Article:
It is quite likely, that peoples will legislate out themself of modern lifestyle and illusion will be made, that changes are voluntary, and due to environmental concerns only...
So we will go to Dark Ages and noone will notice.
Everyone will believe, that it is design, even if in reality it is obvious default.

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Re: Australia pulls the plug on incandescent bulbs

Unread postby strider3700 » Thu 07 Jun 2007, 13:36:04

making incandecents illegal or taxing them heavily at time of purchase will only open up opportunities for the black market to fill. The reason we're doing this is because people are "wasting" electricity and that electricity is dirty to produce. So make the electricity in a clean manner and charge appropriately for it. Everything else is just complicating the system and creating loopholes to be abused.
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Re: Australia pulls the plug on incandescent bulbs

Unread postby Bas » Thu 07 Jun 2007, 13:46:43

strider3700 wrote:making incandecents illegal or taxing them heavily at time of purchase will only open up opportunities for the black market to fill. The reason we're doing this is because people are "wasting" electricity and that electricity is dirty to produce. So make the electricity in a clean manner and charge appropriately for it. Everything else is just complicating the system and creating loopholes to be abused.


you can't make incandecents illegally; far too expensive. You need a big factory to keep the per unit costs low. And as you tax the bulbs at producer level, the black market will stay very small.

I think both options are good ones, as well as the option of clean electricity for an appropriate price you just mentioned, Strider.
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Re: Australia pulls the plug on incandescent bulbs

Unread postby strider3700 » Thu 07 Jun 2007, 16:41:38

You won't get a worldwide ban on the bulbs anytime soon. Until that happens if there is demand for them in Canada they will be smuggled across the border from the US. Back in the early 90's cigarette taxes where set so high the price per back was the same as it is now. smuggled cigarettes from the US flooded into the country and it was such a problem the government dropped the taxes back to keep everyone happy.
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Re: Australia pulls the plug on incandescent bulbs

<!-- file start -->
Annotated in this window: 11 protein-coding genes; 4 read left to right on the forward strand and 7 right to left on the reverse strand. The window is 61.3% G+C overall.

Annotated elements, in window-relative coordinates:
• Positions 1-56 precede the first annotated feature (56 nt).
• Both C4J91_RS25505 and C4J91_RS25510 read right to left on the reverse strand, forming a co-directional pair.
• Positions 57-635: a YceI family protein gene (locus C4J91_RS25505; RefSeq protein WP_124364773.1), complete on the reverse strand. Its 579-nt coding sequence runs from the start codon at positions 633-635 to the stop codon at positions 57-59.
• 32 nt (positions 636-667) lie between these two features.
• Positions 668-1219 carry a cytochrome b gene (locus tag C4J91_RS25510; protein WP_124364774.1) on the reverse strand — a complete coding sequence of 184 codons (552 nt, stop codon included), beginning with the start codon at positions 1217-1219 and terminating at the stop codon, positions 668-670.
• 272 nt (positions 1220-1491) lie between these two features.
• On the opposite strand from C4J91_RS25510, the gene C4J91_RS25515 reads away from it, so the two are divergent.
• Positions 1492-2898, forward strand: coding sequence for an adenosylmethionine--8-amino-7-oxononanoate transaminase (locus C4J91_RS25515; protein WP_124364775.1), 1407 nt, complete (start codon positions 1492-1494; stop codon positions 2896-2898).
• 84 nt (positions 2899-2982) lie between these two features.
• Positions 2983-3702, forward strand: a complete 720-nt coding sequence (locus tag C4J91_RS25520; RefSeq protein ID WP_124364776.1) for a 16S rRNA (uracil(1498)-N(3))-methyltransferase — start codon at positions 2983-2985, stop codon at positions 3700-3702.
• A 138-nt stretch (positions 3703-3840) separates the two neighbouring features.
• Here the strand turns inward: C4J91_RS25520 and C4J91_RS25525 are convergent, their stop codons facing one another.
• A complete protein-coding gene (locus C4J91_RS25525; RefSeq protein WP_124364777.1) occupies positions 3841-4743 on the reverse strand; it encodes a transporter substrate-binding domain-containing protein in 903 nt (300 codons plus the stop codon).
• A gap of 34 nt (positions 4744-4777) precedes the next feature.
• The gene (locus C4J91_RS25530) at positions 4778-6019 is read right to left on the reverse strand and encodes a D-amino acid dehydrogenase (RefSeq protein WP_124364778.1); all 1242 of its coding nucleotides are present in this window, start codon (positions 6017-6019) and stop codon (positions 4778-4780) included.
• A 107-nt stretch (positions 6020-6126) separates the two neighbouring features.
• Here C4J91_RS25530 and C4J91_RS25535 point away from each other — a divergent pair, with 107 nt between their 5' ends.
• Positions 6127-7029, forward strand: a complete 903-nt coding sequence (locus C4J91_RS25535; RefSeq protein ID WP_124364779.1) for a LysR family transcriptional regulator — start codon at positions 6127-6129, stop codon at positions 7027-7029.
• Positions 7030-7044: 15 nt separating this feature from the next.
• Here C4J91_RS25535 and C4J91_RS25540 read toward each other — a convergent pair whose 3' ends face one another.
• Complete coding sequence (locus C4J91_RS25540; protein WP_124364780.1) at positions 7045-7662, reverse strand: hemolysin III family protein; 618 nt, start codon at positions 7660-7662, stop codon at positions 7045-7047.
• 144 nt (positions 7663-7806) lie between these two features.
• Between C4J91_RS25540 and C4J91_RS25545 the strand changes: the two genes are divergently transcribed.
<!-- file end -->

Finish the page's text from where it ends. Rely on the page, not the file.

Unread postby pea-jay » Sat 09 Jun 2007, 01:34:49

Agreed. A ban needs to be at least broad or it is going to encourage *some* smuggling, though bulbs arent the same easy to conceal product that drugs or cigarettes are, plus they are more fragile. No body cavity searches for contraband bulbs!

Still a ban is not necessary. Penalty taxes are far more effective. If it detered you from purchasing an incandencent bulb, society wins and you benefited from an inexpensive source of light. If it did not deter you from buying that bulb and you went ahead anyway, society will still win because your high fee has made its way to a program to reduce energy consumption somewhere else (like replacing appliances in rental apartments where few if any existing energy incentives really function that well) while you get the bulb you really wanted.

The price needs to be set at a point where it either deters the maximum number of people from purchsing incandecents or funds programs that reduce energy in equal or greater amounts than would have been saved by buying a CFL bulb.

Sometimes bans arent the answer to everything
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Re: Australia pulls the plug on incandescent bulbs

Unread postby nate33 » Sun 23 Sep 2007, 18:06:11

Incandescent bulbs are wasteful because the emit a considerable amount of heat energy in addition to light.

However, has anybody stopped to consider that his additional heat energy emitted isn't really all that wasteful during the times of year that the heater is running? Essentially, the heat produced by the incandescent bulbs means that the central heat doesn't need to work quite as hard.

If you have a home with electric heat there is essentially no wasted energy. There may be some wasted energy if your central heat is run by heat pump. And there may be some wasted energy if your central heat is gas heat (though gas heat is getting nearly as expensive as electric heat these days).

For that matter, it's not really all that wasteful to leave your refrigerator door open in the winter. All "wasteful" electrical appliances waste their energy in the form of heat. As long as you use that heat, you aren't wasting anything.
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Re: Australia pulls the plug on incandescent bulbs

Unread postby emailking » Sun 23 Sep 2007, 22:46:14